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Friday, Oct 18, 2019

No sign of retreat of southwest monsoon in next few days: IMD

Usually, the monsoon starts withdrawing in the first week of September. However, this has been delayed by more than two weeks this year.

india Updated: Sep 18, 2019 21:35 IST
Jayashree Nandi
Jayashree Nandi
New Delhi
This year, the onset of the southwest monsoon was also delayed by a week; it hit Kerala on June 8, instead of its scheduled date of June 1.
This year, the onset of the southwest monsoon was also delayed by a week; it hit Kerala on June 8, instead of its scheduled date of June 1. (HT FILE)
         

There is no sign of the retreat of the south-west monsoon, the main rain-bearing season in the Indian subcontinent, in the next few days, the India Meteorological Department (IMD) said.

Normally, the monsoon starts withdrawing in the first week of September. However, this has been delayed by more than two weeks this year. In fact in several years in the past decade monsoon retreat has started only after September 20. “Withdrawal of the monsoon is not expected immediately. We are not meeting the retreat criteria. Rainfall is continuing. Retreat was to begin on September 1. We do not have any indication for retreat to begin in the next five days,” said K Sathi Devi, head of the National Weather Forecasting Centre.

“We are seeing this trend of delayed monsoon retreat in the past one decade. This may be because of interaction with extra-tropical systems or systems developing in Bay of Bengal. There is now good rainfall even in the later part of monsoon in September,” said AK Srivastava, head, climate change research division of IMD Pune.

This year, the onset of the south-west monsoon was also delayed by a week; it hit Kerala on June 8, instead of its scheduled date of June 1. This was followed by extreme deficiency of rain in June, which ended with a deficit of 33%, and as on September 17, there is a surplus of 4%.

The IMD had forecast a near-normal monsoon in May at 96% of long period average. This year, there were at least 1,400 heavy and extreme rain events during the monsoon months, of which more than 1,000 were recorded in August.

The number of heavy and extremely heavy rainfall days was the highest in August and July this year, as compared to the past four years, according to IMD Pune. According to the IMD, “a very heavy rainfall event” occurs when there is more than 12 cm rain in a day, and when the rainfall amount is 20 cm a day, it is called an “extremely heavy rain event”.

“In our long-range forecast, we had said rainfall will be normal or above average in the second half of the monsoon. Active rains in September and above average rainfall in central India are some of the peculiarities of this monsoon,” added Sathi Devi.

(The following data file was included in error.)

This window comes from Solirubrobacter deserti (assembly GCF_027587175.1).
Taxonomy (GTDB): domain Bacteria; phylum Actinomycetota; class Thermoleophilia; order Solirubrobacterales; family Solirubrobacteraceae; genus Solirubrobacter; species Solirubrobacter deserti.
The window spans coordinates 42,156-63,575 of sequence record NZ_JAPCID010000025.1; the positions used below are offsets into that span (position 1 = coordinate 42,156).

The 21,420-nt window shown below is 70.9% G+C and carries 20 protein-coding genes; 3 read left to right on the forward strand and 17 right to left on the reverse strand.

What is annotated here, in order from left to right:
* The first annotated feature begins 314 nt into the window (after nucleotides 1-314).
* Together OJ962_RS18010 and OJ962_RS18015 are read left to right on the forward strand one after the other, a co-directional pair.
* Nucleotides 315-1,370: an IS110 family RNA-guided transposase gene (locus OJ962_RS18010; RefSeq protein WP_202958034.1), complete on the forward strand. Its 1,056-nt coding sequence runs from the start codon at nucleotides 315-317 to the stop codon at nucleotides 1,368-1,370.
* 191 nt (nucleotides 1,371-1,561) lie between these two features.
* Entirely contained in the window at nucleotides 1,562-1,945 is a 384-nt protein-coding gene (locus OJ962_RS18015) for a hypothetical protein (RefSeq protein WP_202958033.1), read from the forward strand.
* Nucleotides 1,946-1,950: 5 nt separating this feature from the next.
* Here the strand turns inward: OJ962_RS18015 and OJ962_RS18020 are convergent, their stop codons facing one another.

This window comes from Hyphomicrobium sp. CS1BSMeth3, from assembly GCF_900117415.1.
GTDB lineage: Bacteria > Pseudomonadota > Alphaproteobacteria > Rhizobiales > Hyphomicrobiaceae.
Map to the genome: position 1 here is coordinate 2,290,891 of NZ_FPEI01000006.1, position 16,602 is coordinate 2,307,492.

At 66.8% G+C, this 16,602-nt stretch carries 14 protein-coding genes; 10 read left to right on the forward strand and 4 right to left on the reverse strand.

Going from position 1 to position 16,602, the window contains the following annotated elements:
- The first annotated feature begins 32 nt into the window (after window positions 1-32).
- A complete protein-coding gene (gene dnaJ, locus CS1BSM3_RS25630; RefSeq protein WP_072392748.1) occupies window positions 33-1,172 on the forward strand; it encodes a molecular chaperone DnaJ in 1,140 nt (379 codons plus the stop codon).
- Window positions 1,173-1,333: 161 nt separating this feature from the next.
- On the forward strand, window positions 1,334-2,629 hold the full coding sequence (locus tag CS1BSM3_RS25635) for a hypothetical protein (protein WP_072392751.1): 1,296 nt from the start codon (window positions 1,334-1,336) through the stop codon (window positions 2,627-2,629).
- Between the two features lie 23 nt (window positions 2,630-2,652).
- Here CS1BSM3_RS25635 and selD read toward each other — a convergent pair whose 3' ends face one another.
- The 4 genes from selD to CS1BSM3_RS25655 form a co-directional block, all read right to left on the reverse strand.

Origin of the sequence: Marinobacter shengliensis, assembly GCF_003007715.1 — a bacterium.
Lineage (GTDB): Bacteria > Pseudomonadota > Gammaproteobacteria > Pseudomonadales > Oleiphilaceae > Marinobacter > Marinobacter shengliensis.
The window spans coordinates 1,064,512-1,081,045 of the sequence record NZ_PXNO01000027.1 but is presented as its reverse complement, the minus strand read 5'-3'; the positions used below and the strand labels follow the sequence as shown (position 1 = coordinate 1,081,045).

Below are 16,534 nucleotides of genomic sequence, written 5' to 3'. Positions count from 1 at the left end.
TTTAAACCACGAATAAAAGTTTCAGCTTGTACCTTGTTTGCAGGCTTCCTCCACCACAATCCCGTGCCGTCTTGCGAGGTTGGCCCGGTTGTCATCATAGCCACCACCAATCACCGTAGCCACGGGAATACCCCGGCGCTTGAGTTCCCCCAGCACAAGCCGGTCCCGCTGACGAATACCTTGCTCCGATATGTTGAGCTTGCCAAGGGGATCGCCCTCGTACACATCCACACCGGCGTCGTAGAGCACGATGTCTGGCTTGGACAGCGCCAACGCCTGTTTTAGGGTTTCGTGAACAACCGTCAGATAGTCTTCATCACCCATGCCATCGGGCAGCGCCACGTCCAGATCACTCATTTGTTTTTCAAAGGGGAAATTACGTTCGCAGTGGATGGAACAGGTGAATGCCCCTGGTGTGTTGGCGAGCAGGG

Temperature records also show that mean temperature for July was the highest ever in India due to “high minimum” or night-time temperature. The temperature in June was the fourth highest on record, and in August, it was the sixth highest on record in August for the same reasons, with floods and heavy rain causing 264 deaths across the country. During the monsoon months--June, July and August there were over 500 deaths due extreme weather events according to IMD.

Monsoon model projections show that the south-west monsoon, on which at least 700 million people are dependent for livelihoods, will become more unpredictable and intense in coming years.

A team from Indian Institute of Tropical Meteorology (IITM), led by R Krishnan, has developed an indigenous model to study the implications of climate change on the South Asian monsoon till 2100. “Our model is ready. We are still running some experiments on it. A preliminary analysis shows that with the rise in the global mean temperature, by the middle of the century the intensity of rainfall during monsoon will increase further and seasonal mean rainfall will also increase. These changes will intensify towards the end of the century till 2100,” said R Krishnan.

DS Pai, head, climate research services at IMD Pune, said, “Our data shows that extreme rain events are increasing, so are dry or light rainfall days. With a rise in global mean temperature, the moisture-holding capacity of the atmosphere increases, so there is intense rain during some spells.”

IMD in its Tuesday bulletin said there is likely to be another spell of very heavy rainfall ghat areas of central Maharashtra and Konkan regions on September 18 and 19. “The monsoon trough lies to the north of its normal position and is weak. However, under the influence of a cyclonic circulation over west-central Bay of Bengal off Andhra Pradesh coast, a low pressure area is likely to form over the region during next 24 hours. Subsequently, an east-west trough across northern parts of peninsular India is likely to get activated during September 18-20,” IMD bulletin said.

Under the influence of the weather system is likely to be widespread and heavy rains over Maharashtra, Tamil Nadu, interior Karnataka. Due to heavy rains over Nepal, there will be a rise in water levels in the rivers of east Uttar Pradesh and Bihar during September 17 to 20.

 

First Published: Sep 17, 2019 23:54 IST

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